Childhood can be traumatic even under the best of circumstances. However, sometimes things happen that you just never shake. These AskReddit users share harrowing stories from their pasts that will make you thankful the worst thing that ever happened to you was that you were always picked last for kickball.
1. The Middle Seat
“When I was five I was in a car accident. The car I was in was rear ended by a bus. This knocked us into the intersection against a red light where we were broadsided by a bus. The only reason I’m not dead is I decided to sit in the middle seat in the back so I could look out the front window. Vehicles terrified me for years.”
2. “Difficult Time”
“We (Americans) were living in Isfahan, Iran. My mom went to France for a vacation. While she was gone our dad packed up his stuff and took me (10) and my sister (12) away, leaving the house empty and no note, so when my mom got back she had no idea where we were.
Meanwhile we got on a plane and deplaned in Madrid, to our surprise. We were met by an attractive woman. Our dad said, “This is your new mother. You’ll never see your old mother again.”
After that it got interesting: We went to Majorca to this woman’s vacation house where her kids were waiting. They had us tell her three kids our parents would divorce and remarry each other, then our dad put us in a boarding school in England that was straight out of a Dickens novel. My sister and I were forbidden to talk to each other, the school grounds were patrolled and surrounded by barbed wire to stop runways, we slept in unheated dorms, we took a bath in an inch of cold water every morning, and classes ran from early in the morning till after dark. I could go on.
After about four months of trying, our mom found us by writing to all the churches of her denomination in England and France (she had found something in the empty house in Iran that clued her in) and asked them to check local boarding schools for her two kids. Around Christmas we were both sent to the office for “a visitor” and there stood our mom.
It was a very odd experience. Years later I brought it up with my dad and all he would say was, “It was a difficult time.””
3. Mental Illness
“When I was 4, my dad went missing for 9 months. I still remember the first time seeing an Ingles store a few towns over (we didn’t have them in my town) while we were out searching for him. I thought we must have traveled very far since I was seeing such a big, unfamiliar store out of the car window.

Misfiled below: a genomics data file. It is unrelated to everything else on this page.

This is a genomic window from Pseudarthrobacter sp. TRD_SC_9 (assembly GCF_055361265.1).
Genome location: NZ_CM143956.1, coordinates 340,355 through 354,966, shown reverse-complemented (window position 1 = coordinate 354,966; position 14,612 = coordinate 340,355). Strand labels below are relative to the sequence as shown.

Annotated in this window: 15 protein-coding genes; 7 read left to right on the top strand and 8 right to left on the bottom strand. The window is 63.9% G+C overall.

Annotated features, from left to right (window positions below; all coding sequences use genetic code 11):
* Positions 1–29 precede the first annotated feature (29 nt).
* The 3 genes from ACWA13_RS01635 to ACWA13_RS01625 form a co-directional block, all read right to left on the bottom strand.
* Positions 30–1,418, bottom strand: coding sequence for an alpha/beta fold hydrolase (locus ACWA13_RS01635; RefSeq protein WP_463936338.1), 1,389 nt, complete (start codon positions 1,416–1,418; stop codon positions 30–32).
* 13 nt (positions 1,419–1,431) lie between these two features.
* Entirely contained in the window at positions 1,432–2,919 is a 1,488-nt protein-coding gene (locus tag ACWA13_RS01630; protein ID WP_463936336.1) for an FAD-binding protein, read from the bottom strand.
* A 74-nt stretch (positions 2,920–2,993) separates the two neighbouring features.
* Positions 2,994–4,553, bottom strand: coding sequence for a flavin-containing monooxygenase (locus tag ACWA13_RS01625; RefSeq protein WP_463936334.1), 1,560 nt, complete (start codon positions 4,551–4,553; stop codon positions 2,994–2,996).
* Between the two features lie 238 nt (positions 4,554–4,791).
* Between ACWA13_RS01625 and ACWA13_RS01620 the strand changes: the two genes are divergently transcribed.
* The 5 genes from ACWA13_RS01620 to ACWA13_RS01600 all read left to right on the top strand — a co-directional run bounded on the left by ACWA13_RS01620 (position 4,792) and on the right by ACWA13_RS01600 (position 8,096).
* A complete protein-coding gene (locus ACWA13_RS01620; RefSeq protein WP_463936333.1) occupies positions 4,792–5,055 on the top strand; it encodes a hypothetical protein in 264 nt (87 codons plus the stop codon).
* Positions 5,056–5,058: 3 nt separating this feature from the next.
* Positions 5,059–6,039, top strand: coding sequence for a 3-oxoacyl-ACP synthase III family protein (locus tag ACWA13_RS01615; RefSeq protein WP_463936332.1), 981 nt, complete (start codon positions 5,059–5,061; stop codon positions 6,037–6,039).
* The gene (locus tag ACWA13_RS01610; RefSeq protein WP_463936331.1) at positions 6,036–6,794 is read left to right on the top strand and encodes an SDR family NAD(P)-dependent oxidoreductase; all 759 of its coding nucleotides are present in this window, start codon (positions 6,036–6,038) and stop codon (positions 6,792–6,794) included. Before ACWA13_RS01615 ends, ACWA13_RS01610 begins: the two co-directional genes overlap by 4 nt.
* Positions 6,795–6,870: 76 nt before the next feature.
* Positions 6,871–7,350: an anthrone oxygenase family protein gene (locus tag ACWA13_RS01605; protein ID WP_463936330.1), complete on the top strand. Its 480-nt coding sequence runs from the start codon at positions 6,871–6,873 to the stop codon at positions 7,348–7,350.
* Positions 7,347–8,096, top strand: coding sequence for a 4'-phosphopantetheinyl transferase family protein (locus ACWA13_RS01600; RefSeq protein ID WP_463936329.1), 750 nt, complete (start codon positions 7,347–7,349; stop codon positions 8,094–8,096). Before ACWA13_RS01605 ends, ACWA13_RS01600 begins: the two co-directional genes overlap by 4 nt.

The reason he left was because he had been working outside at his job, and his bipolar meds basically became ineffective due to how much sun exposure he was getting. In the days before he left, he kept saying weird things that I didn’t know what to make of at my age. Things like “Stop watching Lassie. That show is of the devil” and “You can’t use your Beauty and the Beast blanket because it hints at the number of the antichrist.” Little me was baffled but obeyed. I now know that excessive religiosity is a warning sign to get his meds checked.
His truck was found abandoned and partially wrecked 2 states away about 4 months into his time missing. That was rough for my mom. Our outside cat had recently had kittens so I used to pick them up and take them to her inside to try to help. She thought he was dead for sure. Eventually, he was found wondering around an interstate several more states away with his jacket, wallet, and a bible piled neatly in the left lane.
He was able to sort out his medication levels and has only had a few issues with needed med adjustments since then. I, however, was traumatized for many years after, and I’d latch onto his leg for the first little bit after he got home, fearing he’d leave again…
Worst part? He feels guilty to this day. I’m always trying to tell him, “dude, not your fault! So not your fault!” This is why we need to talk about mental health more. My dad has been a model provider, father, husband, and granddad all these years, but he still carries guilt for circumstances that he didn’t set out to enact.”
4. Worst. Mom. Ever.
“When I was five years old, my sister four, I woke up on a stretcher in the hospital. All I remember at first are incredibly bright lights and sterile, white walls. A pretty nurse with curly blonde hair and bright red lipstick kept worrying over me. I think I may have been strapped down but I don’t remember. I have no idea why I didn’t put up a fight because I do remember there being a tube down my throat. To this day I can’t stand the thought of gagging or throwing up. For some reason I couldn’t understand why she was so worried. I just wanted her to laugh. So every time she would give me the next shot in my arm, I would try to gasp, look at her, then roll my eyes and pretend to pass out. I’d open my eyes and let out a muffled laugh and she would smile.
My Dad would randomly burst into the room. He looked terrified. I didnt understand why he kept leaving until way later when I was told they had my sister and I in opposite rooms. Apparently my heart stopped nine times. It wasn’t long until my sister and I found out our mother had tried to overdose us on her pills. It was another two decades before I realized she didn’t have a psychotic break like I thought; she was just mad at my Dad for drinking and wanted to get back at him.”